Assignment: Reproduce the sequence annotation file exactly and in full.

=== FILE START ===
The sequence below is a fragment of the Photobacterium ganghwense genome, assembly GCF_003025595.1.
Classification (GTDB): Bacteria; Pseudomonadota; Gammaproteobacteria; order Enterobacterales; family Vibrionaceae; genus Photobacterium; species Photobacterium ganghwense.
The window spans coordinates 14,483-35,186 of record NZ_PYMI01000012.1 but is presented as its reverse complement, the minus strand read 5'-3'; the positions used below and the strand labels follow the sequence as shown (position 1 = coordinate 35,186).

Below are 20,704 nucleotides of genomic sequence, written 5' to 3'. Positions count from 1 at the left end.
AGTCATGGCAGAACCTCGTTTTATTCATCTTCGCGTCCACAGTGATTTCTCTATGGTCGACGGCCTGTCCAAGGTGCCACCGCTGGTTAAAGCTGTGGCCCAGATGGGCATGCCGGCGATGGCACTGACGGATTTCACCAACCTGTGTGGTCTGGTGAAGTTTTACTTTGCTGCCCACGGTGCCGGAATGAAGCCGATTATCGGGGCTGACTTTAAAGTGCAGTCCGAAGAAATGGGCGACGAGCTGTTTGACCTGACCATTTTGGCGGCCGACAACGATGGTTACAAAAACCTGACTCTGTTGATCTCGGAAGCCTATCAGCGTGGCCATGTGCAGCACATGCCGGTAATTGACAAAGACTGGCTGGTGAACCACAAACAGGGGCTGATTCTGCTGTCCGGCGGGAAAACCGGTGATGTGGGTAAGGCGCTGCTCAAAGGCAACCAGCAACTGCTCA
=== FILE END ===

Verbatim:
The sequence below is a fragment of the Photobacterium ganghwense genome, assembly GCF_003025595.1.
Classification (GTDB): Bacteria; Pseudomonadota; Gammaproteobacteria; order Enterobacterales; family Vibrionaceae; genus Photobacterium; species Photobacterium ganghwense.
The window spans coordinates 14,483-35,186 of record NZ_PYMI01000012.1 but is presented as its reverse complement, the minus strand read 5'-3'; the positions used below and the strand labels follow the sequence as shown (position 1 = coordinate 35,186).

Below are 20,704 nucleotides of genomic sequence, written 5' to 3'. Positions count from 1 at the left end.
AGTCATGGCAGAACCTCGTTTTATTCATCTTCGCGTCCACAGTGATTTCTCTATGGTCGACGGCCTGTCCAAGGTGCCACCGCTGGTTAAAGCTGTGGCCCAGATGGGCATGCCGGCGATGGCACTGACGGATTTCACCAACCTGTGTGGTCTGGTGAAGTTTTACTTTGCTGCCCACGGTGCCGGAATGAAGCCGATTATCGGGGCTGACTTTAAAGTGCAGTCCGAAGAAATGGGCGACGAGCTGTTTGACCTGACCATTTTGGCGGCCGACAACGATGGTTACAAAAACCTGACTCTGTTGATCTCGGAAGCCTATCAGCGTGGCCATGTGCAGCACATGCCGGTAATTGACAAAGACTGGCTGGTGAACCACAAACAGGGGCTGATTCTGCTGTCCGGCGGGAAAACCGGTGATGTGGGTAAGGCGCTGCTCAAAGGCAACCAGCAACTGCTCA